The Omaha guide. (Omaha, Neb.) 1927-19??, December 04, 1937, Page SIX, Image 6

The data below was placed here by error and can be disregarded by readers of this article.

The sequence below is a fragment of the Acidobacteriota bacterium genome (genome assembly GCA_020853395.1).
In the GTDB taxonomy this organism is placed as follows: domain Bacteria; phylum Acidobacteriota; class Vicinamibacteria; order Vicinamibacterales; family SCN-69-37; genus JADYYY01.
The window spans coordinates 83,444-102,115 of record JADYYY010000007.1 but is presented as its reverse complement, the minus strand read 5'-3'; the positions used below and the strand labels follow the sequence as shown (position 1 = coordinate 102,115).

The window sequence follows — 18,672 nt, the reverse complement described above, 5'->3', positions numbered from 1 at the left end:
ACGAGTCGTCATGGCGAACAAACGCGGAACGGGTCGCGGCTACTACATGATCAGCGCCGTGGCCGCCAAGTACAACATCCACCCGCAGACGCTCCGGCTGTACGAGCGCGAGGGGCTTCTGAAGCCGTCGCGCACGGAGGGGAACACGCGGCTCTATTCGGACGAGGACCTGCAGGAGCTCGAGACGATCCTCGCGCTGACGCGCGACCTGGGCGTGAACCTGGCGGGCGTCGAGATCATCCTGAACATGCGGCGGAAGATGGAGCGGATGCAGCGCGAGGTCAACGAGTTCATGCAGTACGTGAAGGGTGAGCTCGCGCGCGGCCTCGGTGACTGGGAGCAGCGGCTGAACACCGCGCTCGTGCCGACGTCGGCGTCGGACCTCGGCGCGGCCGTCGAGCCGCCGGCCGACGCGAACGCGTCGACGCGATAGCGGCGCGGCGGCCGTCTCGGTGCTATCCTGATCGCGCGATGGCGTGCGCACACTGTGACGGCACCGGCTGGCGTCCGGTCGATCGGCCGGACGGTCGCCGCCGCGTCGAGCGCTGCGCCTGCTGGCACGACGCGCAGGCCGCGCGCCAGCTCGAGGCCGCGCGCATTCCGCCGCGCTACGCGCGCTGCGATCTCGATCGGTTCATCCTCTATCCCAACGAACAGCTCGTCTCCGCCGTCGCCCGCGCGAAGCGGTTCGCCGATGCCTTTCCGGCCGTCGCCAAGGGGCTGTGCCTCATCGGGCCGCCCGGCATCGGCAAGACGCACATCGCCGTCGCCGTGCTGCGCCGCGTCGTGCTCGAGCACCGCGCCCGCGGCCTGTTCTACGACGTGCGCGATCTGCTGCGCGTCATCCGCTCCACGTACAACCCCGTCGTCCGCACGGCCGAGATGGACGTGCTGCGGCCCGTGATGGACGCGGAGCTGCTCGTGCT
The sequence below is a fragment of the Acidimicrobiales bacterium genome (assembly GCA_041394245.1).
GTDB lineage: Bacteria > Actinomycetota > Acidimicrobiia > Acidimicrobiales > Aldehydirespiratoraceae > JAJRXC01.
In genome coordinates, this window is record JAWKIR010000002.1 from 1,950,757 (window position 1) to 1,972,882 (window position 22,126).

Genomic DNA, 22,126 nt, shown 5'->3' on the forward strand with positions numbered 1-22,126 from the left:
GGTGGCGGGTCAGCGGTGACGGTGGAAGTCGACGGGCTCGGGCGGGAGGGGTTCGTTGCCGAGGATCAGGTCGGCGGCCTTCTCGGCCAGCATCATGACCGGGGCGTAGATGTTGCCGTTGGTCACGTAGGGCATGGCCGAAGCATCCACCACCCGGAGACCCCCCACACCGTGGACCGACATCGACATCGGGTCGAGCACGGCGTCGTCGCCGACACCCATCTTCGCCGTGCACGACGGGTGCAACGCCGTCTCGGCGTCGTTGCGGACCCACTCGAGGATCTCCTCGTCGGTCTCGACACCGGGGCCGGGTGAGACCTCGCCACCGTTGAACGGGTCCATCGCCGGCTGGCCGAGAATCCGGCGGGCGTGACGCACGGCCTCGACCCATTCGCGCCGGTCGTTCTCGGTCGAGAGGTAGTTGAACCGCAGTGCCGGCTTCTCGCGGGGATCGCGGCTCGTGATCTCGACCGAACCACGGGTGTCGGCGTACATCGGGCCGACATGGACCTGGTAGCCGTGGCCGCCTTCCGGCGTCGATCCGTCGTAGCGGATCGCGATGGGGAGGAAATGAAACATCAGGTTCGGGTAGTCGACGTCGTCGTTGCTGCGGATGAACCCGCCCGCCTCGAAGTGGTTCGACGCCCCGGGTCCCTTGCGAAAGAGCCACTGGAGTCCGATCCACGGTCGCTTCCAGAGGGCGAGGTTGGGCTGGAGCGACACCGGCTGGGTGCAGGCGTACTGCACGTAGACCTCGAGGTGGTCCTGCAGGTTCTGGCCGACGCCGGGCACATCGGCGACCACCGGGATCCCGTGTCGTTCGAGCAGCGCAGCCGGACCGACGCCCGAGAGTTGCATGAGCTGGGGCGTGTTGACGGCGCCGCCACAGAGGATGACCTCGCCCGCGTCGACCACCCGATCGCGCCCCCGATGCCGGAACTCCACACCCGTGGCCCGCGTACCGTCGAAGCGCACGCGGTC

COMMENTS EDITORIAL PAGE opinions | THE OMAHA GUIDE Published Every Saturday at 2418-20 Grant Street, Omaha, Nebraska Phones: WEbster 1517 or 1518 Altered as Second Class Matter March 15. 1927, at the Postoffice at Omaha, Neb., underAct of Congress of March 8, 1879. TBKMS OF SUBSCRIPTION |2.00 PER YEAR Race prejudice mast go. The Fatherhood of God and the Brother hood of Man must prevail. These are the only principles which will stand the acid test of good. All News Copy of Churches and all Organizations must be In our •ffice not later than 5:00 p. m. Monday for current issue. All Adver tising Copy or Paid Articles not later than Wedneaday noon, proceed ing date of issue, to insure publication. _ ..EDITORIALS.. Lynching—A National Evil Demands A National Remedy By KELLY MILLER * The Inslit ii <■ of Public Opinion hi a nation wide poll sough*! to determine die atfi ude of American people on tdite^ advisabi! ity of Federal ne ion for lynching. The returns Showed 72 per i cent favored such action by the national poverninen*, while 1 28 per cent opposed i . It was somewfhat suVprising. (although greatly gratifying, to no e tluit 57 per <*ent of Southerners in his poll upheld iw.ervtn ion of national authority in opposi tion to this na ional evil liynching is a peculiar Ainer ieaji a'roeity which prevails no where else among civilized or semicivilized people. Its preva lenoe is not dm? primarily ti 1ho presence of a large number of Negroeh in otiV1 section of the country. Tn Brazil and in^ hte West Indies the Negro eon 1 ingent forms a larger pari of the general population than in the United IShateti. They also represent a lower status of ed ueafnin and culture, and vet, in these countries lynching is unknown ntwT the inhabitants learn of it only front the Ainer man press During the past bO years over hree thousand Ant erieen citizens have been tour dered bv blood thirsty mobs. At leas* fifteen hundred white men and women have been vie tints of the rone and torch. Tf not a single Negro had been lynched this atrocious iniquity would still s‘nin and stigmat ize the fair name of our belov ed country in the eyes of the world. Neither can it he claimed, ns is too often attempted, lvn'e.h ine is confined to the Southern States. Tf not a single person, white or black, had been lynch off in dhe South in the last 50 yen,rs. hundreds of victims in other sections of the country, would cause the na'ion anxious concern. Every state in the Un ion with the exception of four or five of the New England States, has had its soil stained with human blood at the hands of the murderous mob. The Mot has spread throughout the whole nation, and lilce the heth’s hands, will not out. Tf according; to Abraham Lin eoln’a dictum flhis nafion can not remain half slave and half free his dav. it cannot now continue hnilf lvr.oh ridden and half lvtieh free. Tf some sneer lne foreitm erifie should auh stitute 'Land of lvnoticrs’ for ‘Sweet land of liber*v’ in our national anthem we wonld have nnlv onr erruosomp nnstime to Marne. America is the most law wntdd. Lvnehingr is hut the eli max of lawlessness. Tf this na tion does not destroy lawless nesR, rtf which lyiichingr is the master crime, lawlessness will destroy the nation. Determined patriotism and enlightened sta'csnumalup are resolved that this nation must be lynch free. They must, there fore, adopt effective means of bringing about this eonsuina tion, devoutly to be wished. For fifty years we have quib bled over the responsibility be tween state and federal an. h ority while three thousand Am erican citizens, white and col ored, men and women, have fall on prey to the blood thirsty mob. State action has proven to be utterly ineffective to deal with lynching, as with human slavery and kidnapping. When tho blood of thousands of vie tims of mob murder cry out to God from the ground there is little time or patience for quib tiling ovetr constitutional .juris diction. The malady is nation wide; the diseasp is systema ic and the remedy to be effective wide spread as the disease with ‘must be us deep seated and as which it is calculated to cope. If state authority is unequal to t’he task, then Federal iuterven tion beeoints inevitable, else our statesmanship and patriot ism must s|taiid appalled and paralyzed. There seems to be a disposi tion on the part of politicians, North and South, Democrat or Republican, to exploit this tra gic situation to woo the Negro vote on the one hand, or to jus tify its suppression on the oth er. Both of these attitudts are equally reprehensible. This is but playing ^politics with hu mam misery in its aeutest form. The provincial pilitfrians who are now seeding to defetat the pending Anti Lynching Bill on the plea of States Ripftts and local sovereignity are the heirs and assigns of their anti slave ry prototypes who sought to defeat the fundamental rights of human nature under the same pita. Bu(t they are fore doomed to failure now. as then. Senator William E. Borah, who ranks as the highest con stitutional authority in eithtr House of Congress, is the spear bead upon which opposition to the pending Anti Lynch Bill chiefly relies. He has lent the great weight of his authority against all anti lynching mens ures which have been before Congress for the past twenty DELINQUENT SUBSCRIBERS—PLEASE NOTICE The postoffice department does not permit the delivery of papers to delinquent subscribers. If your pavments are not up to date, please mail or brin* amount due to The Guide office or call WEB1517 for representative: Your cooneration will be Teatly appreciated* Ttoe Management j Children In Court | By Judge Malcolm Hatfield Following a hearing in juvenile court this week, two groups of parents learned to their amaze ment that they themselves were partly responsible for their child ren being disobedient. A careful investigation by a court officer previous to the hear ing revealed the following: The parents of the first child continually bickered with each j other over the type of discipline tto be; administered. If the father gave a command, the mother in variably countermanded it and took the side of the child. The parents of the second child frequently threatened the young ster with a whipping but never carried out their threats. On sever al occasions they sent their daugh ter to go to bed because she mis behaved when guests were present! After the visitors departed, they contradicted themselves and per mitted her to got up. So long as parents countermand their own orders or fail to carry out a warning they can expect dis- 1 obedience. When children do not Learn obedience in the home, there is very little the school can do to correct them. Eventually they are brought into court and must pay the penalty for the failure of their parents to teach them obedience. —— ■ o Youth Foreriner Ahead While sitting at home Monday , afternoon and listening to a pro gram coming through station WAAW, my interest was focused on a program which had been an nounced as the Four Rockets of Rhythm. The rendition of this quartette as heard, Monday after noon at 4:45 were indeed entertain ing. fitted with rhythm and sweet ness displaying a wealth of tone, quality that any music loving in dividual wli enjoy. | So interested was 1 in their abil- ( ity. I sought them out and found them to be four local boys, namely: Jfohn Capleton. basso; Jesse Car ter, baritone; Richard Turner, sec ond tenor and Richard Gibson, first ■tenor, one of whom plays a guitar. Upon further questioning them I found that they have appeared at the following places where they were received enthusiastictlly. Peony Park and the Broadway theatre, Council Bluffs; Paxton hotel, Jim Bell's Harlem and Mis souri Valley. Their record was so impressive that they were sought out by the WAAW radio station to appear on Its spot program and may be hrard every Monday afternoon at 4:45 p. m. In order that we may help these young men, I urge every reader to listen in every Monday evening at 4:45 p. m. over station WAAW', of which I am sure you will do. Spend one cent to help them on their way to success by dropping a postal card in the mail box addressed to the station over which they may be heard telling the management how much you enjoy the program now rendered by the Four Rockets of Rhythm. years, on the ground that they have been without! constitution al warrant. Wb are disposed to question the genuineness and sincerety of th|s robust Ameri can patriot and statesman. He is known to be as deeply oppos ed to lynching and all forms of lawlessness as ar.y Ameviean in poh'ic or private life. H is most unfoirtunate, therefore, that this distingUjisbed states nan has chosen to lend the weight p? his great prestige and authority towards defeat ing the VanNuys Wagner bill, although he fully recognizes the end aimed at is just and righteous altogether. He would be rendering a far greater ser vice to his country and human ity if he would give his great legal talent to devising a mea sure to meeting constitutional objections rasher than opposing the pending bill because of its alleged unconstitutionally. In I the moral crisis which now eon fronts the nation one ounce of (constructive proposal is worth a ton of erudite negation. An Echo From My Den By S. E. Gilbert ■ '■ ... • —---S' As I sit here in my den with pen in hand, meditating as it were, there comes to my mind the fact that black America now faces one of the greatest economic crisis of all times. In this period of economic chaos there is a need for every organized group within the race to play a part in the breaking up of this chaotic condition. Thanks be to Gad that theme now exists such stalwart organizations as the Na tional Negro Congress, CIO, N. A. A. C. P., Brotherhood of Sleeping Car Porters, Workers Alliance, all striking at the very rootn of the condition that unless its growth is atppped will strangle civilization into oblivon. But as I think of those stalwart organizations, I also think of the church, that organization which in t?he words of Bishop Noah W. Williams, spoken as he addressed the Missouri A. M. E. conference last week, said "that the church must wake up, realize its respon sibility in the present economic crisis and help find jobs for the un employed ” The intrepid clergyman said that business and professional people Whose own prosperity depends on the prosperity of the working class, should join hands with the church and aid in its nation wide economic program. The dstinguished prelate declar ed, ‘ I wish to speak loud enough not only for our fifth Episcopal district to hear, but for the entire African Methodist Episcopal church to hear, that at the bottom of our social and moral and religi ous life is our economic security. We must have a ministerial leader ship who will be socially minded and able to organize the religious forces and help them to find a way out. Our whole missionary and edu cational program at least our home fields should he thrown en [ tirely behind preparation for a type of ministerial leadership that is intelligent consecrated and has imagination and the spirit of ad venture and self sacrifice. I tell you the church must help the peo pie find a way to make a living. Bishop Williams, who by his stand, is taking his rightful place among the emancipators of the Negro from economic slavery, fur ther stated: “That the time has come when the church must look forward toward the economic well being of our yotuth. I mean by that,” he declared, ‘‘that the church must help the people to secure, self respecting jobs.” In his call for a united front on the part of the chaurcih, he concluded his epoch making address by saying, “We have the most tremendous pro blems before us, and it is no time to be fighting within our own ranks. It s going to take all of us to stem the tide.” Fellow citizens the echo of this great speech should fall on the ears of every minister regardless of demoninatiom. If, the churches are to materially and spiritually survive, the ministers must unite the forces of religion and build ra cial pride and racial interest. To the extent that the host of church members will realize that they must help create jabs for one an other by spending their money in places where they can visualize re turn through the avenue of ermploy ment. The Omaha Council of the Na tional Negro Congress, an organi zation seeking to develop a power ful collective voice through the federation and integration of ex isting Negro organisations and progressive forces, behind crucial issues affecting Negro people in order that Artti Negro and reac tionary social trends may be ar rested and beaten back and defin ite and substantial gains of the rights of the Negro people may be achieved, invite every minister in Omaha to head the clarion call of Bishop Williams, and unite with them in a battle to the finish in Omaha. Had a Tasta of It Missionary—And do you know nothing whatsoever of religion, my poor fellow. Educated Cannibal—Well, we had a taste of It with the last mission ary.—Pearson's Weekly. Impending Passage Of Farm Bill (Continued from Page 1) ample, his action in having the 1935 speech against the Costigan Wagner bill of the then Senator Hugo L. Black, now a Justice of the United States Supreme Court, served to remind many senators wh<| voted for Senator Black’s confirmation in ignorance of his Ku Kluz Klan affiliation that they can, by making a vigorous fight and voting for the anti-lynching bill, prove to 'their constituents and country at large that they have not changed their fundamen tal attitude toward protection of minority groups. There is also widespread com ment uposn the action of Senator William Bankhead of Alabama who while Senator Smith of South Car. olina was attacking the bill, mov ed over to a seat near Senator Smith to inquire ‘how many votes do you thing this t anti-lynching bill would get if niggers didn’t vote?” While Senator Bankhead’s purpose was obvious, his question served to remind senators and spectators how olosely involved in the question of lynching is dis franchisement. It was in the course of this same speech that he referred repeatedly to the Negro as “an inferior race’’ though in tlie printed version of the Con gressional Record, Mr. Smith de leted this Insulting phrase. King of Utah Apparently Opposed It has become apparent that Senator William H. King, of Utah, is definitely opposed to the anti lynching bill though he had indic ated previously that he was mild ly favorable. Throughout the fili bustorers when they faltered or seemed to be running out of ar guments designed to prolong the filibuster. The most vicious attacks of the filibuster were made by Senator Connally. On one occasion when Senator Wagner had left the floor of the Senate for a few minutes, Senator Connally seized upon the occasion to rise and express re gret “that the junior senator from New York is not here—I sup pose he is out in the corridor talk ing to some fellow.” As he uttered these words, Senator Connally ! picked up a book with a black | cover whicih was lying on his desk ! and held it up so that all members I of the Senate and especially the press gallery could see it. Per haps the most helpful service ren dered to the anti-lynching bill by Senator Connally was his intemper ate attack on the placard placed a= an exhibit in the Senate cham ber by Senator Bennett C. Clark which contained photographs of i the barbaric Duck Hill, Miss, blow torch lynching of last April- This i exhibit had hung on the wall of the Senate during the debate last I August on the anti-lynching bill I and, had also been hanging there throughout the first five days of the recent filibuster. No newspaper or other notice had been taken of the placard until Senator Connal ly's attack upon its presence there and Senator Cark's vigorous defen se of his placing the exhibit in the Senate chamber. As a result of this passage-at arms, newspapers throughout the country featured the exhibit—most of them on the first page and many newspapers, including the New York Sun, car ried photographic reproductions of the striking exhibit. _ Publicity Widespread At no time in the many years of agitation for federal aritUynchlng legislation has the volume of news, editorial, magazine and radio pu bkrity reached the heights caused by the impending passage of the bill. The Nation, famous weekly magazine, published in its issue of November 27th and article by Vir ginus Dabney, editor of the Rich mond, Va. Times-Dispatch, entit led: “Dixie ^Rejects Lynching.” Liberty, with a circulation of ap proximately three million, publish es in its December 4th issue an article by the famous American writer Will Irwin, bearing the title ‘ They Lynched the Wrong Man.’’ Time, The weekly news magazine, devdtes an entire page of its issue for November 29th to the filibus ter while News-Week also devotes in an illustrated article consider abe space to the discussion. The Time article is cleverly illustrated with a photograph of Senator Con naliy smoking a cigar as he stands under a Senate sign bearing the The Housing Problem in American Cities f By Dr. T. Earl Sullenger, Head of the Department of Sociology, University of Omaha Housing reform isn’t a new social phenomenon. It goes back to the code of Hammurabi written in 2000 B. C. for it's earliest consideration. In about 1000 B. C. China beoama housing conscious. Therefore we see that the problem is not new, but the modern emphasis is somewhat new. The sociologist is interested in* this new emphasis. He sees the problem from the standpoint of its influences on the life of the people who live in houses below the norm of decent living conditions. Re gions of poor housing are generally referred to as blighted areas, which are charactens [ ed by over* crowded condi tions, dilapidat ed houses, ex cessive crime rate, poverty, ve nereal diseases, social degenera tion, and deter ioration. Such Dr. isUtatn areas are some times referred to as foci of infec tion, where all of the social path ologies are more or less concentrat ed. • Research has shown that these areas cost the city six times as much to maintain as other areas of equal size. Blighted areas allowed to get worse become slums when located in the heart of*the city and shanty-towns when on the outskirts of the city. There are two kinds of slums. First, slums that "got that -vay”, and second, slums that "started that way”. Cost Is Burden The social cost of bad housing cannot be adequately measured, but the economic cost is becoming an enormous burden mi the tax pays*. Realisation of the problem aw be comprehended only by research and clear presentation of the social' evils. What can be done to meet the situation ? Razing of thv. old housee and construction of low-coat bouses seems to be a hopeful approach te the solution of the problem. The*e are three kinds of people who are interested in low cost housing: the people who live in it, the people who make money from providing it and the people who think something should be done about it. All Are Active All of these groups are really be coming active. Private enterpns-Sj have aided the situation in many industrial centers, but such aid does' not reach the average b Ugh tec res- ( idential urban area. Many metro politan, state, regional and national planning agencies are seriously con sidering this problem. The Feder al Government has over 60 such projects under its direction. Gov ernmental aid in such countries as England, the Scandinavian oeun tries, and Germany has proven sac-1 cessful, but it remains to be seen y how it will succeed in the Vnited' States. It is too early to pred' t what the social results of the rehabilitation now being undertaken will be. The gratifying fact is that public policy ^ is no longer standing still, but 1*4 moving forward. words “No Smoking Please.” Negro Vote Dominant Factor At no time in recent years has i the Negro vote been so dominant in the minds of members of the Senate due to the emphasis by the filibustered upon the charge that supporters of the bill are advocat ing it solely because of fear of re : prisals from Negro voters. This charge is bitterly resented by many of the senatod who are sup porting the bill because they hon estly oppose lynching. But constant | repetition of the charge has kept alive and made more potent than ! ever before 'the importance of the Negro vote in state and national elections. This realization was in creased during the filibuster by publication of a syndicated article by General Hugh S. Johnson, which was used as the basis of an attack on the bill by Senator Charles O. Andrews of Florida and in which General Johnson pointed out that | the Negro vote in certain pivotal ! states is “now large enough to swing any close election.and ( some of those states are large en ! ough to be necessary in any na tional election.” General Johnson’s i charge that an anti lynching bill is i part of a movement to centralize authority in Washington for the purpose of forming a “federal dic tatorship based on discontents of all kinds,” has created bitter re sentment here among members of the Senate, who are supporting the anti-lynching bill and throughout the country. Upon conclusion of the farm bill, it is reported here that attempts will be made to call up some other bill other than the anti-lynching bill despite the explicit wording of the special order making the Wag ner-Van Nuys bill the first order of the Senate after the farm bill. It is not believed here that these efforts will succeed particularly be cause Senator Aiben W, Barkley, majority leader of the Senate, has unequivocally and repeatedly ser ved notice upon the Senate that it must vote upon the anti-lynching bill in accordance with the Sen ate’s special order. But telegrams, letters, and personal calls upon senators urging them to stand firm against a filibuster and to oppose any and all efforts to post pone action upon or to emasculate the bill is of utmost importance Appreciation should also be ex pressed to those senators who are fighting for the bill. Tremendous pressure will be brought upon some meml ers of the Senate to abandon effort to get a vote on the bill and ! to vote to displace the bill with ' other measures. Words from “back home’’ against such a course will be most helpful in causing them to [ resist such pressure. the low down ---from-— HICKORY GROVE It kinda seems like every time you turn around, yor will run ac ross somebody who is makin’ him sell a living, m some nice way and easy way, or geltin’ himself | eiected on some idea that sounds great, but eaves in righr, prompt.^ thereaftei. And the ducks! who peddled! lightenin' rods, 50 years ago, t(hey are in the kindergarten, when you think about how people are gottia' organized now, for something or r Other, on this side or that and dig gin’ up due6 by the million. And the fellers collectin’ the dues, they don’t wear checkered suits, but are sanctimonious persons, and they live in grand houses, and they are just about ready—all the time—to make everything rosy and great for everybody. They are just about ready, but not quite*—and then some more dues are due. And with so many schools, and everybody goin’ *tii they are any way 15, ft looks like the suckers would become extinct—Hke a cigar Store Indian. But without suckers, we would ho sunk, and look what would hap pen to our psychoanalysts, and the fan dancers—and who would take mud baths. And the forgotten man, he would have to quit business; Yours, with the law down, JO SERRA Liberian Club To Have Bathinsr Beach Monrovia, Liberia, Nov. 28 (ANP)—The Monrovia country club has acquired two and three quarters acres of ocean front pro perty situated on the Moaxovia Sinker road. Plans have been drawn for the erection of a club house and the construction of ten nis courts and a swimming pool. The club was organized in January nst and its progress is indicative of the general development and im provement which marks Liberian history this year under the able ^ leadership of the present ftdmWB tration.